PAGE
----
Published on:

Moreau v. Transp. Ins. Co.: Workers’ Compensation and Asbestos

Moreau v. Transp. Ins. Co., a workers’ compensation appeal from Supreme Court of Montana, involved claimant who work at an asbestos mine from 1963 until 1992. Claimant died as a result of asbestos-related lung cancer in 2009. Claimant’s surviving spouse, in her capacity as personal representative of claimant’s estate, filed a claim with employer’s workers’ compensation insurance carrier for benefits due to an occupational disease. Insurance carrier denied her claim.

salt-mine-1-898810-m.jpgIn 2012, she filed a claim before the workers’ compensation commission requesting insurance company be found liable for claimant’s medical expenses. The following year, insurance company agreed to liability and entered into a settlement agreement to pay for medical expenses.

Employer paid providers who had already paid for claimant’s medical expenses and also reimbursed his estate for money it spent prior to his death. One provider, which had already paid $95,000, was a fund set up by claimant’s employer (asbestos mine owner) to compensate employees who developed asbestos-related injuries. Both the fund and employer refused to accept any reimbursement from insurance company. Claimant demanded any money declined by employer or fund be given to the estate.

Insurance company refused to pay estate any of this money and estate filed another claim before the workers’ compensation commission, requesting insurance company be ordered to make such payment. Workers’ compensation commission, however, refused to hear this latest claim on grounds it lacked jurisdiction to adjudicate this matter. As workers’ compensation attorneys in Boston understand, in order for a court or other administrative body to hear a claim, legislators must have vested it with authority to hear those claims.

The insurer’s reasoning was since claimant had already been compensated, any additional money would constitute a double recovery, which is not allowed under the workers’ compensation system. Since she was not entitled to the money, she did not have standing to file a petition with workers’ compensation commission, and thus court lacked personal jurisdiction over the case.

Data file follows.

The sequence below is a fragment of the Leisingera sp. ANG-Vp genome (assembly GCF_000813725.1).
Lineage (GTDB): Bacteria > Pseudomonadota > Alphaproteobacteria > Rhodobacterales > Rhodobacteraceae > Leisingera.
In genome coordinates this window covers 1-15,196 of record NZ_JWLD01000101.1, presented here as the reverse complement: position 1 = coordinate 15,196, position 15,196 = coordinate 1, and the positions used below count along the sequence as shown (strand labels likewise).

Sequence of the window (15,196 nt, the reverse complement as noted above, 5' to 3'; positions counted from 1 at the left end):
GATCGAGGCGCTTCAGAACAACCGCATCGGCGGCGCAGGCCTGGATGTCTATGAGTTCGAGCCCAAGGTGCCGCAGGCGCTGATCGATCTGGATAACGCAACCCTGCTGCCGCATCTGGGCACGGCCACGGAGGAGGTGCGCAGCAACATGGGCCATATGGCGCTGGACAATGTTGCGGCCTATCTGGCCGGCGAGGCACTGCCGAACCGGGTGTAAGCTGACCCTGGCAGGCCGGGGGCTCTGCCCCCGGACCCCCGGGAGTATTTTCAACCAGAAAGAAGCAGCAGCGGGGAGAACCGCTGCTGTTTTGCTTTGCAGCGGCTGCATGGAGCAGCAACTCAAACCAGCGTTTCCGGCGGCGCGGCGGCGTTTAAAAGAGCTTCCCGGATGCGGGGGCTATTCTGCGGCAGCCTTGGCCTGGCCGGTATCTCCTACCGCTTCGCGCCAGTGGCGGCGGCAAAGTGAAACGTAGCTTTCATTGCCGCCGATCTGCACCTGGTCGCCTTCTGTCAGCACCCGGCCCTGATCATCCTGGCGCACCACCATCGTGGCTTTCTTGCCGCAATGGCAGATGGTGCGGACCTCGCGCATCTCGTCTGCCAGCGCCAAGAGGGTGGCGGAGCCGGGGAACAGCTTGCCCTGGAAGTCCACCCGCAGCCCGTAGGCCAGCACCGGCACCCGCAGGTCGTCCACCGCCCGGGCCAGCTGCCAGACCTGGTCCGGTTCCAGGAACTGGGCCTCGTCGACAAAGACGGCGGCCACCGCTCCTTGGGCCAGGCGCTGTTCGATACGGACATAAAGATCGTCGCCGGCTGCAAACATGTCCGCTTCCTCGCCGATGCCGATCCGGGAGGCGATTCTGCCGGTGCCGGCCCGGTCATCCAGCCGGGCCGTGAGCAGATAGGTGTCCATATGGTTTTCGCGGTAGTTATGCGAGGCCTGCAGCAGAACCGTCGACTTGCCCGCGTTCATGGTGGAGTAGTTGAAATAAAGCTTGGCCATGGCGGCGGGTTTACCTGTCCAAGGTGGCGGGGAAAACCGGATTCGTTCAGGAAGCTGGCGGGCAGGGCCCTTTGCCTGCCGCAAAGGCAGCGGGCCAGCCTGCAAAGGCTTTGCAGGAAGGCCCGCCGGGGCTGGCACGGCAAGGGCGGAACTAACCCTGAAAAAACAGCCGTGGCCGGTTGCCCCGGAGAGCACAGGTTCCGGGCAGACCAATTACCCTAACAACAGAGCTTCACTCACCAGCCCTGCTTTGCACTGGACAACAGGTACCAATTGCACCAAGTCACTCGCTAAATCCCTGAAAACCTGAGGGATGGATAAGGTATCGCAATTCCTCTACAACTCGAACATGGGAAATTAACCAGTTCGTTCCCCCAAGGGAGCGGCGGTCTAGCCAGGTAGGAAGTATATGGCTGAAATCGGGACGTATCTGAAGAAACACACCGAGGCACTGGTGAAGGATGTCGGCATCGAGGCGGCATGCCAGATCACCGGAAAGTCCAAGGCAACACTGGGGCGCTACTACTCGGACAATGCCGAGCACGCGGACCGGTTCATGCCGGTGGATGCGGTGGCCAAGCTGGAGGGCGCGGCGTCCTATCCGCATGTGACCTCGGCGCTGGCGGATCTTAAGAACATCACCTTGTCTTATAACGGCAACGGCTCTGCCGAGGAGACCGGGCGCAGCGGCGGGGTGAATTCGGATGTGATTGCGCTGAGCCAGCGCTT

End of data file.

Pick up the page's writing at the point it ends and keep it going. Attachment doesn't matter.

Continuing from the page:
At this point, claimant appealed the decision to the state supreme court. During this appeal, court looked at the issue of whether lower court was correct in refusing to hear estate’s claim, since petitioner lacked standing.

The court found lower court to have limited but appropriate standing to hear issues pertaining to workers’ compensation benefits. The fact claimant may have lacked standing does not preclude the court from having subject matter jurisdiction of the case. In this case, claimant had a valid claim for benefits. The fact that she may not be entitled to double recovery is a matter for the court to address and make a decision on the merits. It does not mean the court can refuse to handle a particular claim because it feels she does not have personal standing to make such a claim. For this reason, lower court’s refusal to hear estate’s claim was reversed and remanded for further proceedings consistent with the opinion.

It should be noted this does mean claimant will be entitled to benefits, rather it means she should be given the opportunity to have a hearing, present evidence, and argue her case.

Call the Law Offices of Jeffrey S. Glassman for a free consultation to discuss your workers’ compensation claim– 1-888-367-2900.

More Blog Entries:

Updated Work-Safety Regulations Critical to Modernized Workforces, November 24, 2013.